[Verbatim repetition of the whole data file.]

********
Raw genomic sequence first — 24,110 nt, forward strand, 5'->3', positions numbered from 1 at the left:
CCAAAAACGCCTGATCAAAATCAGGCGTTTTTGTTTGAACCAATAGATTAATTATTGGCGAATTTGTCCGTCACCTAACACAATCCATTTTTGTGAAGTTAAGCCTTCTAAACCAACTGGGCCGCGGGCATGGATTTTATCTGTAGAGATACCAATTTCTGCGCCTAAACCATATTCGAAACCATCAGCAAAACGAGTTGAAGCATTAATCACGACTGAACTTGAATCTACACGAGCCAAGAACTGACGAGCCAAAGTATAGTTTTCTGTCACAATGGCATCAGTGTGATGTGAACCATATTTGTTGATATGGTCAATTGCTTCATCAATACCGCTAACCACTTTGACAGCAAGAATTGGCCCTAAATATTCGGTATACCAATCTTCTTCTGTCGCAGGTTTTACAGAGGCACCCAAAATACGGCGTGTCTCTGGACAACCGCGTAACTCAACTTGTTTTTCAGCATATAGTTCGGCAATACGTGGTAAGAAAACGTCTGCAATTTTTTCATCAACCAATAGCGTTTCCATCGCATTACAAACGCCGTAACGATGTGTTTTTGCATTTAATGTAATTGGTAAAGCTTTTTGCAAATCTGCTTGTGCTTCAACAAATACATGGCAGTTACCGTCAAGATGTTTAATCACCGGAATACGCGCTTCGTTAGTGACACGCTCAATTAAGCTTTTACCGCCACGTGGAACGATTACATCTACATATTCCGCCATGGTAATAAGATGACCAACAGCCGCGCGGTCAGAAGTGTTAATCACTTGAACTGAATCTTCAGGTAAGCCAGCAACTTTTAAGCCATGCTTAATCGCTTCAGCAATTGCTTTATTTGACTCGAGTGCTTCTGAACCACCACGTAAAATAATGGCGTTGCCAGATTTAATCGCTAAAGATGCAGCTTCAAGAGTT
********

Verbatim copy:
Raw genomic sequence first — 24,110 nt, forward strand, 5'->3', positions numbered from 1 at the left:
CCAAAAACGCCTGATCAAAATCAGGCGTTTTTGTTTGAACCAATAGATTAATTATTGGCGAATTTGTCCGTCACCTAACACAATCCATTTTTGTGAAGTTAAGCCTTCTAAACCAACTGGGCCGCGGGCATGGATTTTATCTGTAGAGATACCAATTTCTGCGCCTAAACCATATTCGAAACCATCAGCAAAACGAGTTGAAGCATTAATCACGACTGAACTTGAATCTACACGAGCCAAGAACTGACGAGCCAAAGTATAGTTTTCTGTCACAATGGCATCAGTGTGATGTGAACCATATTTGTTGATATGGTCAATTGCTTCATCAATACCGCTAACCACTTTGACAGCAAGAATTGGCCCTAAATATTCGGTATACCAATCTTCTTCTGTCGCAGGTTTTACAGAGGCACCCAAAATACGGCGTGTCTCTGGACAACCGCGTAACTCAACTTGTTTTTCAGCATATAGTTCGGCAATACGTGGTAAGAAAACGTCTGCAATTTTTTCATCAACCAATAGCGTTTCCATCGCATTACAAACGCCGTAACGATGTGTTTTTGCATTTAATGTAATTGGTAAAGCTTTTTGCAAATCTGCTTGTGCTTCAACAAATACATGGCAGTTACCGTCAAGATGTTTAATCACCGGAATACGCGCTTCGTTAGTGACACGCTCAATTAAGCTTTTACCGCCACGTGGAACGATTACATCTACATATTCCGCCATGGTAATAAGATGACCAACAGCCGCGCGGTCAGAAGTGTTAATCACTTGAACTGAATCTTCAGGTAAGCCAGCAACTTTTAAGCCATGCTTAATCGCTTCAGCAATTGCTTTATTTGACTCGAGTGCTTCTGAACCACCACGTAAAATAATGGCGTTGCCAGATTTAATCGCTAAAGATGCAGCTTCAAGAGTT